A mentally ill man died at a Cornish beach after accidentally hitting his head on a rock, an inquest heard.
Edward Chichester Renshaw, known to his friends as Ted, died on Thursday, August 22, 2019 on Sandymouth Beach in Bude after suffering head trauma from hitting his head on rocks after entering the water.
The inquest into the 39-year-old from Holsworthy's death revealed that he suffered from serious mental health problems, including schizophrenia.
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However, he stopped taking his medication at the end of July 2019 against the wishes of his family and those caring for him.
Evidence from Mr Renshaw's mother, revealed that he believed his medication would kill him.
Mr Renshaw was living with his parents, but returned to Arliemoor Care Home in Holsworthy, Devon on Friday, August 16 after they grew concerned over the deterioration of his mental healh.
His parents said he had become "increasingly delusional, struggling and irritated".
They were concerned if their son wasn't admitted to hospital he might take himself off for what they described as "one of his adventures".
However, what unfolded were delays to a mental health assessment, which meant Mr Renshaw wasn't taken into hospital that weekend.
As a result he packed his bags and left the care home on the Monday morning and was found dead three days later.
The inquest heard how there were no local hospital beds available to Mr Renshaw over the weekend, but no effort was made to find an out-of-county one.
Where to get help with mental health
There are many different places to get online help, including web-chats, text help, phone-calls and even apps with games to help you manage your feelings.
If you are needing help or just want to know what is available to you, we have compiled a full list of a number of services.
Below are just some of the helplines and websites that can help you.
24/7 NHS mental health response line: For support and advice. Call free any time, day or night if you are worried about your own or someone else’s mental health. The team behind the 24/7 open access telephone response line will listen to you and determine how best to help. t: 0800 038 5300 (free) 24 hours a day
Samaritans: Emotional support to anyone in emotional distress, struggling to cope, or at risk of suicide. t: 116 123 24 hours a day e: u">>[email protected]
Outlook South West offer online support and NHS talking therapies – call 01208 871905 for people aged 16+ years. The Suicide Liaison Service is also available via this number. This is also an NHS funded service, but for adults 18+ who have been bereaved by suicide.
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‘We are with you’ for support with alcohol, drugs or mental health call 01872 263001 or visit u">>https://www.wearewithyou.org.uk/services/cornwall-truro/.
Childline: Free, private and confidential service for anyone under 19 where you can talk about anything. Whatever your worry, whenever you need help, anytime. t: 0800 1111 email or chat via u">>www.childline.org.uk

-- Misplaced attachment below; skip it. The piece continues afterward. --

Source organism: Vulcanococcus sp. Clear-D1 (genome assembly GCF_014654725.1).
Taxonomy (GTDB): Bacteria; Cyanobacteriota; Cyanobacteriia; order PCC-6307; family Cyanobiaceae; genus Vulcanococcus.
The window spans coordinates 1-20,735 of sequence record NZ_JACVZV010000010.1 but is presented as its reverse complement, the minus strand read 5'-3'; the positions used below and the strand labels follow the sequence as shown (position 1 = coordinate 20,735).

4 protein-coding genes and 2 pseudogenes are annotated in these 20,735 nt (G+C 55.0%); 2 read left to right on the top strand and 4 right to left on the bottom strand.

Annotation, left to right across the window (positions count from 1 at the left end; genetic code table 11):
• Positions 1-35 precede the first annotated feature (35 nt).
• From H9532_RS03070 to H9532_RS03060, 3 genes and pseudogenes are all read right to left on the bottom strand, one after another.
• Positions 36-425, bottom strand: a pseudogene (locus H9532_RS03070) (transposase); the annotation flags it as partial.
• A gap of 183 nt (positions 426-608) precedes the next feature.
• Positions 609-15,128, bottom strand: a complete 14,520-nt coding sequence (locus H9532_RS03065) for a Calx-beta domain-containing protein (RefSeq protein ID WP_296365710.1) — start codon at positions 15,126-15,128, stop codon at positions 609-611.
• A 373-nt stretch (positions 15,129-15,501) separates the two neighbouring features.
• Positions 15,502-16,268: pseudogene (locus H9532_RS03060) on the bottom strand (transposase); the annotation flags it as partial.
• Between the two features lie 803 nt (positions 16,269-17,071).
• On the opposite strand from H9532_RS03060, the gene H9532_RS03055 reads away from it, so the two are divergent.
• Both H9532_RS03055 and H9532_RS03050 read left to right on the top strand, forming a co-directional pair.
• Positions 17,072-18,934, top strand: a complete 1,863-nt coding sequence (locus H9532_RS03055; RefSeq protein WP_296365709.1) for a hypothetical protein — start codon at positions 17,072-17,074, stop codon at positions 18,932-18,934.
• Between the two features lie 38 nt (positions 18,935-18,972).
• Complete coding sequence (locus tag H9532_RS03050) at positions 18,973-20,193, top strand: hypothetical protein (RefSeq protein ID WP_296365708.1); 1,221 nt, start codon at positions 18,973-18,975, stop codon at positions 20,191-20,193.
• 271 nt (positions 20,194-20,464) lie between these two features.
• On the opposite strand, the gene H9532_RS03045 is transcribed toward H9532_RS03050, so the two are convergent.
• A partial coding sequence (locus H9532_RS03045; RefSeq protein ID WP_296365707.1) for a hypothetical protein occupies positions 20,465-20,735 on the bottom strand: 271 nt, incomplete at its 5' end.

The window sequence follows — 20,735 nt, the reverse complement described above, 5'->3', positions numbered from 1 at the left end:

Shout: 24/7 text service, free on all major mobile networks, for anyone in crisis anytime, anywhere. It’s a place to go if you’re struggling to cope and you need immediate help. Text: 85258
CALM Campaign Against Living Miserably: For men who are down or who need to talk, find information and support. t: 0800 58 58 58 5pm - midnight every day or webchat at u">>www.thecalmzone.net
If you are a young person or worried about a child you can call the Early Help Hub for advice and help (call 01872 322277 or email u">>[email protected]).
Call 0300 777 4777 or visit u">>https://saferfutures.org.uk/ if you or someone else is affected by domestic abuse, sexual violence and those demonstrating abusive behaviours.
Valued Lives: Supports people who are experiencing mental or emotional distress in Cornwall. t: 0800 260 6759 24/7 crisis line
Papyrus Hopeline UK: For people under the age of 35 experiencing thoughts of suicide, or anyone concerned that a young person could be thinking about suicide. t: 0800 068 4141 e: u">>[email protected]
Mr Davies explained this was due to "under-resourcing and unusually excessive demand" facing mental health professionals.
Meanwhile, the decision was not challenged by the care home.
Mr Davies said this was because care home bosses felt Mr Renshaw was "compliant and manageable".
They said a member of staff told Ted it wasn't a good idea to leave the care home, but they had no powers to detain him.
The care home also felt the decision not to pursue an out-of-county admission had already been taken by the trust.
Meanwhile, no calls were made to the family over the issues that occurred.
Mr Davies explained that if the mental health trust was aware of the family's concerns more effort would have been made to source an out-of-county admission.
Despite this, Mr Davies found that neither the care home or the mental health trust had neglected Mr Renshaw for the reasons given and he was satisfied changes have been made.
The coroner said Mr Renshaw was not believed to be suicidal.
He said he left the care home with two full bags, including shoe polish and a not indicating his intent to return.
He said there was no evidence over the last three years of any suicidal thinking or self harming haviour.
Mr Davies said: "Edward Chichester Renshaw died on Thursday, August 22, 2019 on Sandymouth Beach in Bude from head trauma, consistent with accidentally hitting his head on rocks after entering the water or attempting to enter the water at night time, when suffering from a mental health condition whilst awaiting a mental health assessment.
"My legal conclusion is that this was an accidental death, so an accidental will be the legal conclusion recorded for Ted's death."
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Source : https://www.devonlive.com/news/devon-news/man-died-bude-beach-after-59897231191